(David Mansdoerfer) – Today, at $4.39 a gallon, I spent over $50 completely filling up my 2005 Kia Spectra. When I got back into my car, the announcer on the radio mentioned that Exxon Mobil had reported an $11 billion profit for the first three months of 2011. After that, I went home to read that President Obama wants to take away the nearly $4 billion in tax breaks that is given to the major U.S. oil and gas companies.
At first, still bristling from paying over $50 at the pump to fill up my car, I almost grumbled my agreement with President Obama. (That would have been a first.) Yet, when I began to analyze the potential impact taking away these tax subsidies might have, I regained my common sense.
First, it is important to note that oil industry profits are tied to the price of oil. This might seem like common sense but the oil market is incredibly tricky and is not based wholly on supply and demand. It would be easier to justify rage at oil companies if they were the ones setting the price of oil. But they’re not Since the price of oil is determined by multiple factors including value of the dollar, OPEC production, and geopolitical stability, taking away these companies tax subsidies will drive up the cost of oil production and, thus fore, increase the cost of gas in the long run.
OPEC, which has a roughly 40 percent market share, sets limits on the amount of oil that can be produced. This gives them incredible power over the price of oil and sets the baseline for what U.S. oil companies can produce oil at.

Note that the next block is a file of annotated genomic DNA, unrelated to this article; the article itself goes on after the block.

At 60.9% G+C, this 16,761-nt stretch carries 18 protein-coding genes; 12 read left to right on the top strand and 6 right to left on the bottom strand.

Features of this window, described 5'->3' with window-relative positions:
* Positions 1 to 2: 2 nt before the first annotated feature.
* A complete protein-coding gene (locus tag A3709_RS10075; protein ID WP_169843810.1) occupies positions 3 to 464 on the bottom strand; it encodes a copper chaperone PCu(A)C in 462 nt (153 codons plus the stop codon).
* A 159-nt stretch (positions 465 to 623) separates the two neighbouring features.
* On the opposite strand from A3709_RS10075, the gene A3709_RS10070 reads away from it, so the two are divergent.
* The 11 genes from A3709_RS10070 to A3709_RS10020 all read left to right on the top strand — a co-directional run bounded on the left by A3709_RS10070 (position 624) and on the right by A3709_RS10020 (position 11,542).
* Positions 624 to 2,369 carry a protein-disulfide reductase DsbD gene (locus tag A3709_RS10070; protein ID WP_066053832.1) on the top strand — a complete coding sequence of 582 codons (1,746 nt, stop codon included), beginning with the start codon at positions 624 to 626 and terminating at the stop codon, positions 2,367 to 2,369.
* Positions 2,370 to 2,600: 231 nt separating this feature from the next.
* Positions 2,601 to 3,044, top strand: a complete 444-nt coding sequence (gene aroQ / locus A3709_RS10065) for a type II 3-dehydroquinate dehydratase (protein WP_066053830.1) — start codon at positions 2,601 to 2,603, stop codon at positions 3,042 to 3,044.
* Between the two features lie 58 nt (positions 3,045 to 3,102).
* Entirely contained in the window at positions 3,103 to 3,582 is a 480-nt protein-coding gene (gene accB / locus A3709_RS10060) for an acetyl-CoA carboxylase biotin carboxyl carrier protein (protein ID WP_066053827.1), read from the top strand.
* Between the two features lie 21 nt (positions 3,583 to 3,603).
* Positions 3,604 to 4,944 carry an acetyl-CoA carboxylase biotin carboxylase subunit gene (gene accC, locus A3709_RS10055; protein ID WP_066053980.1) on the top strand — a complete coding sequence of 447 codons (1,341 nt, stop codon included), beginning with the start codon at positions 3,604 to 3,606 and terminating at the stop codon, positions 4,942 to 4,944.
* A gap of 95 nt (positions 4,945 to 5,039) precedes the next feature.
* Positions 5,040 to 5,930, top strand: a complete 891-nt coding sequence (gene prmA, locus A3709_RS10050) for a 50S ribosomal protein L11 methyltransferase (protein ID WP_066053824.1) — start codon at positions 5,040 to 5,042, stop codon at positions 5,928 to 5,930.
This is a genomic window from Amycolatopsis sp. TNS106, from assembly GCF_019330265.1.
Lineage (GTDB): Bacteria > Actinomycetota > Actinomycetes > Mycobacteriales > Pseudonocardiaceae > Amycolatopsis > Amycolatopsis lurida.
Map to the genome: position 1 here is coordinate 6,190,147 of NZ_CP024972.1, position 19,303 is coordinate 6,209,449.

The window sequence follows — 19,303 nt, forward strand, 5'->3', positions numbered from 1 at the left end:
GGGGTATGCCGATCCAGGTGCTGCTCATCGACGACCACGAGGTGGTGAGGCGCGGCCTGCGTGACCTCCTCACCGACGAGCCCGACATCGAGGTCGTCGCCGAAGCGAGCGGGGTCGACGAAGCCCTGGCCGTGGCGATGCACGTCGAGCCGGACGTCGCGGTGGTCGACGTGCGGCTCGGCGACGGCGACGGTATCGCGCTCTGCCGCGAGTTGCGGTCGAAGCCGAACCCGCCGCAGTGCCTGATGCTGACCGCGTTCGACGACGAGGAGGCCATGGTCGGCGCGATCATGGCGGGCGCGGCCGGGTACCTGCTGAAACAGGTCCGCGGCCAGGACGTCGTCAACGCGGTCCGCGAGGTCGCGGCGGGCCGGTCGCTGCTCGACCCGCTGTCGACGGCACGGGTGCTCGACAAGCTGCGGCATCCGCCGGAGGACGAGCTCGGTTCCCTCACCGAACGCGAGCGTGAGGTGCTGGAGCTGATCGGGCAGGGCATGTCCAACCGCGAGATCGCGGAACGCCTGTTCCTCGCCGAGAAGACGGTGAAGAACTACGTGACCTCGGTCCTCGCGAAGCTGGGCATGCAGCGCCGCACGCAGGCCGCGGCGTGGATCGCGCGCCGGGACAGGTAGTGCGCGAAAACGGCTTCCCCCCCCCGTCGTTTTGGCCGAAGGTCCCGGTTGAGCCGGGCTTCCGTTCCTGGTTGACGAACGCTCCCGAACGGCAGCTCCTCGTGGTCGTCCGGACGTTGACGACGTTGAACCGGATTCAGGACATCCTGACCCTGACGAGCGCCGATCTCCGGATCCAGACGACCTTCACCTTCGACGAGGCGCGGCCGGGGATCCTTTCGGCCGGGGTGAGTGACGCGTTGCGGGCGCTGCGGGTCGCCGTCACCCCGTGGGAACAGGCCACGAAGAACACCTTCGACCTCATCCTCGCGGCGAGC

What little control oil companies have over price is partially determined by extraction costs. U.S. oil companies use these tax benefits to improve current production measures and to expand production facilities. They also use these subsidizes to counter losses they experience when trying to expand oil production throughout the world.
For example, in 2007, Hugo Chavez, the President of Venezuela, nationalized Venezuela’s oil rigs ceding control from several U.S. companies including Exxon Mobil, Chevron, and Conoco Phillips. If U.S. companies are forced to make risky investments trying to ensure stability of the U.S. oil industry, and they suffer huge losses because of unforeseen circumstances, the U.S. consumer will be the one paying the price in the end.
Remember, gasoline is an inelastic good – meaning that demand will remain constant no matter what the price. If there is a dramatic supply shock where oil production suffers a significant decrease, prices will skyrocket.
Additionally, the federal, state and municipal government has been leveraging gas taxes against increased spending for the last couple of decades. In 2011, the national average tax on a barrel of oil is 48 cents. In California, the gas tax is 66 cents a gallon. In Nevada it is nearly 52 cents a gallon.
Taking away tax subsidies for oil companies is irresponsible and will only hurt the consumer in the end. Since the demand for gas will continue to grow, the U.S. needs to work with oil companies to ensure stability of the U.S. oil supply. If we take away their tax benefits, the government might have more money, but you and I will have less.
(Mr. Mansdoerfer is the Director of Federal Affairs for Citizen Outreach)